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Discussion Starter · #1 ·
When I retired I had 5 managers, 4 supervisors and 3 consulting engineers reporting to me as part of my management team. One of those managers called me recently hoping I could answer a question for company lawyers as to when a particular microwave system was shut down because it had contract implications with multiple other utilities. I had the answer and he was happy for it! However, I’ve been thinking about work since then, only the good stuff (pre-management) and decided to look at some pictures. Here are a few that show the extreme contrast of Arizona, both are environments I once thrived in. There is one picture of guys from my old crew, the one on the far right, who had just retired from the Army than as a Ranger Sgt. Major, he’s the one who contacted me and is and has been in management for many years now, a very good man. Another picture taken atop a snow covered communications site, nearly every single one of those microwave dish antennas, I was the ‘top man’ on the tower, who pulled them into place and bolted them down. I have difficulty now kneeling down to clean the skimmer basket from my swimming pool…I clearly missed a chapter in the book of life because I wake up each morning wondering exactly what the heck has happened and how am I supposed to tie my shoe strings? :oops: Enjoy the pictures! ;)


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Know all bout that issue Stacy.... I have a helluva time tying my boot laces now. I attribute it to the chemo I got 2 years ago. It ruined my joints. I hurt all the time but what the heck, I'm alive...sort of.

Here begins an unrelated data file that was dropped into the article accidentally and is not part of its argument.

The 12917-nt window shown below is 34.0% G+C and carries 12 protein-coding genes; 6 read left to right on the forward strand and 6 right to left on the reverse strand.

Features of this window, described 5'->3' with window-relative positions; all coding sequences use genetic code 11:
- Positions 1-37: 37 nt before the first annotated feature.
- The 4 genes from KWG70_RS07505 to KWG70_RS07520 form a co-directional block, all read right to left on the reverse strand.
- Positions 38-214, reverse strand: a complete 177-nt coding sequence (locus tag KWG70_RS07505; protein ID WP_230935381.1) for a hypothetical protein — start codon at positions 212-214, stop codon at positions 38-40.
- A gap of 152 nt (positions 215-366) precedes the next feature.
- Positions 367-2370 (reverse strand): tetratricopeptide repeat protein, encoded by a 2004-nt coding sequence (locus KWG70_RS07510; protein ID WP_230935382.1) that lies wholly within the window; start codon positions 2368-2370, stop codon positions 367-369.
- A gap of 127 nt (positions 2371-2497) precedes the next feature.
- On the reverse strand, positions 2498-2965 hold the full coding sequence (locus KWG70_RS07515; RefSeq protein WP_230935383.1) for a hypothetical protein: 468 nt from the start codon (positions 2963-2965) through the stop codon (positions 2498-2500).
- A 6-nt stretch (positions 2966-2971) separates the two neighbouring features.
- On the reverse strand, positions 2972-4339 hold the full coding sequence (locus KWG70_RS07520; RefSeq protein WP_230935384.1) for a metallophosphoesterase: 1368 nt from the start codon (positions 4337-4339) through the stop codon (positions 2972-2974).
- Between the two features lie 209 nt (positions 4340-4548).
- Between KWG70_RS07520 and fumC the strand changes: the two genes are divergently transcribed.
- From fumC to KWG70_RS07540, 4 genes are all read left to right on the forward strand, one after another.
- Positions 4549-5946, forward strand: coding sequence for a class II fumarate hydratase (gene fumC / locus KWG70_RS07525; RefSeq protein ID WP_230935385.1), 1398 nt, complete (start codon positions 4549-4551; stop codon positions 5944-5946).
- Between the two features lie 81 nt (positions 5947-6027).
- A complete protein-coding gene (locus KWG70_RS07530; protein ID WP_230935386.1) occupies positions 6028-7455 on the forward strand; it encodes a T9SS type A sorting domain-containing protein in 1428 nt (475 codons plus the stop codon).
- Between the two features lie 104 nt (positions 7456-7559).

Back when I was a young buck, I did high line and tree work and was nothing to be up high working. Thought nothing about it. Now, I get on a step ladder and I get wobbly. Still have my harness hanging in the garage, memories of a time past.

I've watched a couple you-Tube video's of communications technicians installing components on transmission towers way up high and I get queasy watching them.

Tough getting old.
 

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Discussion Starter · #4 ·
I hate to break the news to folks, that you don’t have to be 200’ in the air to be in danger. That same picture of my old crew, the man on the far left was once one of my best friends, he fell from a tower at the height of 22’, landed hard and tangled up in the tower foundation steel, busted up both legs and was expected to die, a dear friend. By then I was several levels removed from him in management, but still my responsibility, I rushed to the hospital, getting phone calls from the helicopter staff telling me they did NOT think he’d survive. Thankfully he did, but his life was totally destroyed, only able to semi-walk with walkers and canes, living with constant pain, he blamed our company, he eventually blamed me because I was their face, it broke my heart. I’m sorry for this personal burst of emotion, but only want to point out that simply getting on the roof of your house can be not only dangerous, but deadly were you to fall.
 

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Check this out
In violation of FAA Part 104, altitude drone height restriction. It's 400 feet above the surface. Still made me queasy.... :(
 
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